Irina Teveleva

Two poems by Irina Teveleva


Certain fish swim through the dark
like us, only their eyes flashing.

Binary languages of fireflies
and electric eels.

Google asks if I’d like to
“meet a white-tailed deer up close,”

and I do want your head to turn
towards me, and see your ears lift.

I do pet your corrugated antlers
and touch your pebble-stone hide.

So thrown this eyeful
of bright light, I’m quiet.

Will you be with me in my kitchen?
Lick the salt from my palm.


I am past where the road signs say,
“Buckle up, buttercup.”

Everything here dries out in winter:
cornflowers turn corduroy,
petals to wood-shavings;
fawn brown, ash gray,
and metallic blue.

Here, the Rust Belt city
dissolves into grasses,
copper and brass-colored,
greased with dew.

Grasses rustle, gold-flecked
with sleep; they are soaked
in sky, sodden with it.

I am like a helicopter seed set spinning.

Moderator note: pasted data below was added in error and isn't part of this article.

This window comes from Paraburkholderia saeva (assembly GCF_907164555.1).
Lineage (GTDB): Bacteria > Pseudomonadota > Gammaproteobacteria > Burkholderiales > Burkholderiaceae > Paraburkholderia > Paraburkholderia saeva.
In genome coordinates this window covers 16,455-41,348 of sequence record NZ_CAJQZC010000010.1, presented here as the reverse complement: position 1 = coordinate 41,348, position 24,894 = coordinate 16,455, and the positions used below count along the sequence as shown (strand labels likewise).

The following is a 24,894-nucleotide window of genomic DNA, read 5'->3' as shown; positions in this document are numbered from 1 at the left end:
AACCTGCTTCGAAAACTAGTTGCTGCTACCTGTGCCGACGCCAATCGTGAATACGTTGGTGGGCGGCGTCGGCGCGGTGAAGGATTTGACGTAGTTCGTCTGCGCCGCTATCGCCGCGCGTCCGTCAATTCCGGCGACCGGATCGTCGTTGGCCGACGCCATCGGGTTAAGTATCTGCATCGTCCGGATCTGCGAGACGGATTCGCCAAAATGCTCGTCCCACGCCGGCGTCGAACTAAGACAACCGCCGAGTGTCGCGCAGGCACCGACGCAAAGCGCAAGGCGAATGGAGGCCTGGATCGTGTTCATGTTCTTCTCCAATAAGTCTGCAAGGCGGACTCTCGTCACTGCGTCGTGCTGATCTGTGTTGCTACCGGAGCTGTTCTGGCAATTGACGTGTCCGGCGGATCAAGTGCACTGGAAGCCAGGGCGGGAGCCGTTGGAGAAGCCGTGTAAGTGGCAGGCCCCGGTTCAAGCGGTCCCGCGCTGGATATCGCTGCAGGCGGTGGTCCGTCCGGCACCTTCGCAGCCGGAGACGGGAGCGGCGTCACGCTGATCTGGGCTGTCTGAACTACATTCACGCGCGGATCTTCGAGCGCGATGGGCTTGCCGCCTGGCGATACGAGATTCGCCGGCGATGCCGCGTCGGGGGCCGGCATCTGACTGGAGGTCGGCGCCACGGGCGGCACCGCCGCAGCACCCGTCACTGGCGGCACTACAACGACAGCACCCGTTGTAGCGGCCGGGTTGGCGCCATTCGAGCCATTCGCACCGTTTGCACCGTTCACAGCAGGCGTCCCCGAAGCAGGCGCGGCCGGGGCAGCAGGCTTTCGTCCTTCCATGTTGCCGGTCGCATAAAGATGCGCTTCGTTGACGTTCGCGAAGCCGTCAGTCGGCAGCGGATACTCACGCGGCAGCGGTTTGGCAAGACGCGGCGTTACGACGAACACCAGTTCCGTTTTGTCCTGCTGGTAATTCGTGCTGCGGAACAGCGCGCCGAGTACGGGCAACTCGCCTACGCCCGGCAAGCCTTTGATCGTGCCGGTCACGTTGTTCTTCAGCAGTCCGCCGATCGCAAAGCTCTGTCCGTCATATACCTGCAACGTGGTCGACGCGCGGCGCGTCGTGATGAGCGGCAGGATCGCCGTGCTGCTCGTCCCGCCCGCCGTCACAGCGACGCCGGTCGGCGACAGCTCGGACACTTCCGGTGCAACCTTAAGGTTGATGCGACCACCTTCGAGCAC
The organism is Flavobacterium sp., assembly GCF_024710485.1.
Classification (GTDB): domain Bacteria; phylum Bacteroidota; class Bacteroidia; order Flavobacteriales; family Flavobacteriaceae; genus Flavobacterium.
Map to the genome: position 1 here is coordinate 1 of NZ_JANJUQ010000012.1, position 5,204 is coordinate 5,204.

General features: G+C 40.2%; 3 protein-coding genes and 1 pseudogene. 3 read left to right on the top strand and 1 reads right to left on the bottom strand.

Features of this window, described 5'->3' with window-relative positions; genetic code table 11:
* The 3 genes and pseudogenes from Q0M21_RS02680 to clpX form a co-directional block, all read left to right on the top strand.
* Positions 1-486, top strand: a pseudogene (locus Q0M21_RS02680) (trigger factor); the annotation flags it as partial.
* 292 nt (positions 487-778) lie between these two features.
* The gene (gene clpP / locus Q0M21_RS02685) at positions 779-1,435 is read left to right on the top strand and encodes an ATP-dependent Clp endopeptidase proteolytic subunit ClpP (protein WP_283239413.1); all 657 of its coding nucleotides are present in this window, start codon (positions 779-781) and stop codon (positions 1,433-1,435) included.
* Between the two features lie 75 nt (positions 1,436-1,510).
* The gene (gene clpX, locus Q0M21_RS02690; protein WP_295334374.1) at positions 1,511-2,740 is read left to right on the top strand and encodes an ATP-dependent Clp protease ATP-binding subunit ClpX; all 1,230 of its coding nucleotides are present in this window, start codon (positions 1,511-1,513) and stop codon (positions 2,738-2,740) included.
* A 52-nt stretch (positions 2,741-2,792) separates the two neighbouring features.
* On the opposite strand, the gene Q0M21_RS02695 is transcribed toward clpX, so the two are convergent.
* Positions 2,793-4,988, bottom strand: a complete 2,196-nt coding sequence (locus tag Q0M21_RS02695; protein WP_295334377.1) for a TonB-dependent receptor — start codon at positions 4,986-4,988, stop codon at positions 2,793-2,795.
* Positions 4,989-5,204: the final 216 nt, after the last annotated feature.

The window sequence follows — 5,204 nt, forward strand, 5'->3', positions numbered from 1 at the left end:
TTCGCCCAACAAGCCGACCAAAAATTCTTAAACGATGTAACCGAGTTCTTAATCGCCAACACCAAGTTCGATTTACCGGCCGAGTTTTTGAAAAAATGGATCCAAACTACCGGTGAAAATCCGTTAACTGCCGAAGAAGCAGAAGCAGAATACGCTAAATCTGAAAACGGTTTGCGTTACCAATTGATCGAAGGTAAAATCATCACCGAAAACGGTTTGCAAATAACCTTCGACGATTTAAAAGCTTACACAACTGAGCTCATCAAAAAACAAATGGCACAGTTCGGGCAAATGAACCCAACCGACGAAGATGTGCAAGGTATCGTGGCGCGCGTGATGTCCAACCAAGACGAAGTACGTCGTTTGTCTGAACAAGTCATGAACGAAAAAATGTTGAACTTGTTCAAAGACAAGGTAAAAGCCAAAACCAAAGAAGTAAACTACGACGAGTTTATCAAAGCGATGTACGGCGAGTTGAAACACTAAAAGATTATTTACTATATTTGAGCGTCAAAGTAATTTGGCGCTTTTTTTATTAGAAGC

In headlong flight, a white-tailed deer
bounds down the road sparsely.

“An overgrown pasture …
burned, disked, and planted with seeds
of prairie grasses and wildflowers.”

I am less like the deer
than I am like this field
where the grass has bent.

“This prairie is managed with controlled burns
… which simulate natural fires.”

Where the light describes
the grasses as “soul-stirring,”
I imagine a whirlpool:
seedpods, tufts of cottongrass.

The roots of the grasses reach down
like the long tails of jellyfish.

The flowers are coral and sponge;
oceanic seed-husks,
seedpods like sea urchins.

A feeling of being wind-whetted –

I want a mind like a field of grasses:

a “sweeping view,” a hawk overhead,
weather and wildflowers and mud
on the ground, the sound of wind
through the field like footsteps.

Maybe I am just another common yellowthroat
singing “witchity-witchity-
witchity-witch” with a mind full of seeds;
a bird at home here.

“What do you know about yourself?”
asks the afterthought.

Open or crushed, this feeling;
something sharp
and spiky, rising above the grass.

IRINA TEVELEVA holds an MFA in from Washington University in St. Louis, where she received the Dorothy Negri Prize for best writing on animals, and was an editorial intern for Dorothy, a publishing project. Her writing is forthcoming in DIAGRAM. She was born in Moscow and now lives in Chicago.